Biodiversity decline: an important measure of Carbon footprint

Greenhouse gas emissions and temperature levels have lately been the thrust of measuring carbon output, and ultimately climate change. Considering the goals of COP26 too, climate change is being associated majorly with vehicular and industrial emission, energy change and adopting measures that focus on lowering the emissions. But climate change is a much wider phenomenon of changes about the Earth.


 Although research is profound, yet on policy level there is a lack of implementation. The continuous rise in greenhouse gases not only has implications for average temperatures but also for plant and animal life. These climatic disturbances in terms of natural ecosystems are highly concerning and will eventually cause irreversible damages and incur very high socio-economic costs. The least developed countries and small island developing States are among the most vulnerable. According to the IUCN Red List of Threatened Species climate change currently affects around 10,967 species; putting them at threat of extinction. It begins with behavioral changes in plant and animal species due to climate change, especially in their breeding habits like in the case of North American tree swallows and migration (Chinook salmon). This has recently gained global attention, but it's not something new or an overnight process. We have entered the Anthropocene Era, where mankind's interaction with nature has degraded land and wild beings to an extent of extinction. There are a few things to be kept in mind regarding that. Man has always interacted with nature, and the natural decay of life is a universal truth. But the rate and scale at which this happens, has escalated since the onset of industrialization and globalization. So there have been communities that have over hunted and over cultivated, but with our new globalized way of living and consumptive patterns, the data is quite staggering. We come to know that every day we are losing 200 species on average, many creatures like frogs dying of fungal diseases. The rapid urbanization and demand for space are pushing habitat loss to an extreme extent. Human development does not fall in line with nature preservation and there is an exploitative aspect about it. It's not a macroeconomic issue but a fundamental issue that needs to be fixed at every single level. Though there have been some notable initiatives both public and privately-led in preserving their native flora and fauna. Mexico had authorized more than 300 water reserves, including one for the country’s longest remaining free-flowing river, the Usumacinta River to preserve freshwater ecosystems. The recent intervention by the Wildlife Institute of India to demarcate the area around the airport development land to protect the Blackbuck and Crane populations. But resource allocation by governments and private organizations is still not very robust. Everyone plays an essential role in maintaining the equilibrium of Earth and the decline in population or loss of any one of the species acts as a butterfly effect in the degradation of the natural environment.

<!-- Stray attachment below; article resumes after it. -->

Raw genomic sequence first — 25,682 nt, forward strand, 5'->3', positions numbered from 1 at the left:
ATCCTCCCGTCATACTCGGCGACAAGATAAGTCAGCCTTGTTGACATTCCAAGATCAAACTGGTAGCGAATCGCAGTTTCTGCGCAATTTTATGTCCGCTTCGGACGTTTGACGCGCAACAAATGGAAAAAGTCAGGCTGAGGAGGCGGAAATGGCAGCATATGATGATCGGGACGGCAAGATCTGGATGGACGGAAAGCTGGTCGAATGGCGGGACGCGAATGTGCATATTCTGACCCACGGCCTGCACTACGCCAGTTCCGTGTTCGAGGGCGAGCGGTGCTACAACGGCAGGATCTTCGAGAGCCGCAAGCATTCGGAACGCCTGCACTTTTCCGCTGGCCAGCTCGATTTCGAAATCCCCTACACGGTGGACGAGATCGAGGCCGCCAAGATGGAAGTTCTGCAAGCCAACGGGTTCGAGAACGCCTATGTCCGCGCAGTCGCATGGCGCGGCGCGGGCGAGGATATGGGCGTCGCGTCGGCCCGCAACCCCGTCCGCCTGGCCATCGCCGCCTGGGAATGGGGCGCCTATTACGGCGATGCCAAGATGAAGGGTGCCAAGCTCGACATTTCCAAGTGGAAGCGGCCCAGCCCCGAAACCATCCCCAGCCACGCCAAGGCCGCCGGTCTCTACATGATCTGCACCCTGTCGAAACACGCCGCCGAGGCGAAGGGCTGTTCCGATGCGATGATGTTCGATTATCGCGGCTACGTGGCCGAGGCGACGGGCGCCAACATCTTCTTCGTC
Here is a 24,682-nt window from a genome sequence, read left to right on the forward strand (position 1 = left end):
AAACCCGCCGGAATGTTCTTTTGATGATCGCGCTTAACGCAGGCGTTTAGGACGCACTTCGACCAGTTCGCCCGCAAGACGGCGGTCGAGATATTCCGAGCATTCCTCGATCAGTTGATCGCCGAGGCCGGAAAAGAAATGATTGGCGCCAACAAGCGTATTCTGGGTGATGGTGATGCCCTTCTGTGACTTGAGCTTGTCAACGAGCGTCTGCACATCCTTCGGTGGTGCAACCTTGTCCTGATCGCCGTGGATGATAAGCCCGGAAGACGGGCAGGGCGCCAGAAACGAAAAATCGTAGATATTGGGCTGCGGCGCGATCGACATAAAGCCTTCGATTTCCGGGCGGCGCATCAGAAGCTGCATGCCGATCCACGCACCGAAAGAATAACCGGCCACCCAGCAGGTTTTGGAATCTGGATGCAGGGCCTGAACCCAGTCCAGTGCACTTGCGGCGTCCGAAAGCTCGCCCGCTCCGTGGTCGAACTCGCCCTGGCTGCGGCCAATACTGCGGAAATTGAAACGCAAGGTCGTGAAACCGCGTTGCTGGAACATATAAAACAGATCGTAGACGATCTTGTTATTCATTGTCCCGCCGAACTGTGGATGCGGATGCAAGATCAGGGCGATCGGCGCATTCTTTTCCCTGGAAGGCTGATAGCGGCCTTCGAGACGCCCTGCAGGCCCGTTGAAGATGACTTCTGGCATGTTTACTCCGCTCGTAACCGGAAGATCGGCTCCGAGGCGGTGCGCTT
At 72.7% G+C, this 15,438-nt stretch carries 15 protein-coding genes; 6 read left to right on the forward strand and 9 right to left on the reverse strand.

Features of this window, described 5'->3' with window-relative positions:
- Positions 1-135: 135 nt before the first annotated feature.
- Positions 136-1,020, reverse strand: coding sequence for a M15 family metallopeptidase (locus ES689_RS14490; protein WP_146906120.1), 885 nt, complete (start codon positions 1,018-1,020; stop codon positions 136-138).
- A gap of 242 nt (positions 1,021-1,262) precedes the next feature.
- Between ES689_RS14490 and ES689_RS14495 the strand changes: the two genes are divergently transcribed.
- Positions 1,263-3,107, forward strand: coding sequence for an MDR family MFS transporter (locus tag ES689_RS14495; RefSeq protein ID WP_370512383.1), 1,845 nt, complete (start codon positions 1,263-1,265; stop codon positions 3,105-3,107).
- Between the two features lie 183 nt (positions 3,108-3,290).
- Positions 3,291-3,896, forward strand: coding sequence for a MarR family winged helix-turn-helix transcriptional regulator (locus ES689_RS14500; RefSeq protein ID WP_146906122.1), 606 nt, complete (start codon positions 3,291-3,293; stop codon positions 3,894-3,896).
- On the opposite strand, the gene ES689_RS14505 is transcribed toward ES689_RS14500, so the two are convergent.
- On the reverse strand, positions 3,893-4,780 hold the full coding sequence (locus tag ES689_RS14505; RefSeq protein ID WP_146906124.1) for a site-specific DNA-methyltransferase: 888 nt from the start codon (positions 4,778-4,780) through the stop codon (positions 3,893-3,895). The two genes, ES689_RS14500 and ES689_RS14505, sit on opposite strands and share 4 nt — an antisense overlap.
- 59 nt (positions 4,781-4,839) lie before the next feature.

Written By:

Manvender Pratap Singh

Manvender is a passionate content creator with a journalism degree who has a knack for developing human-interest content. In the past, he was involved with a National News Channel and a video production company and has experience in writing, designing and video production.

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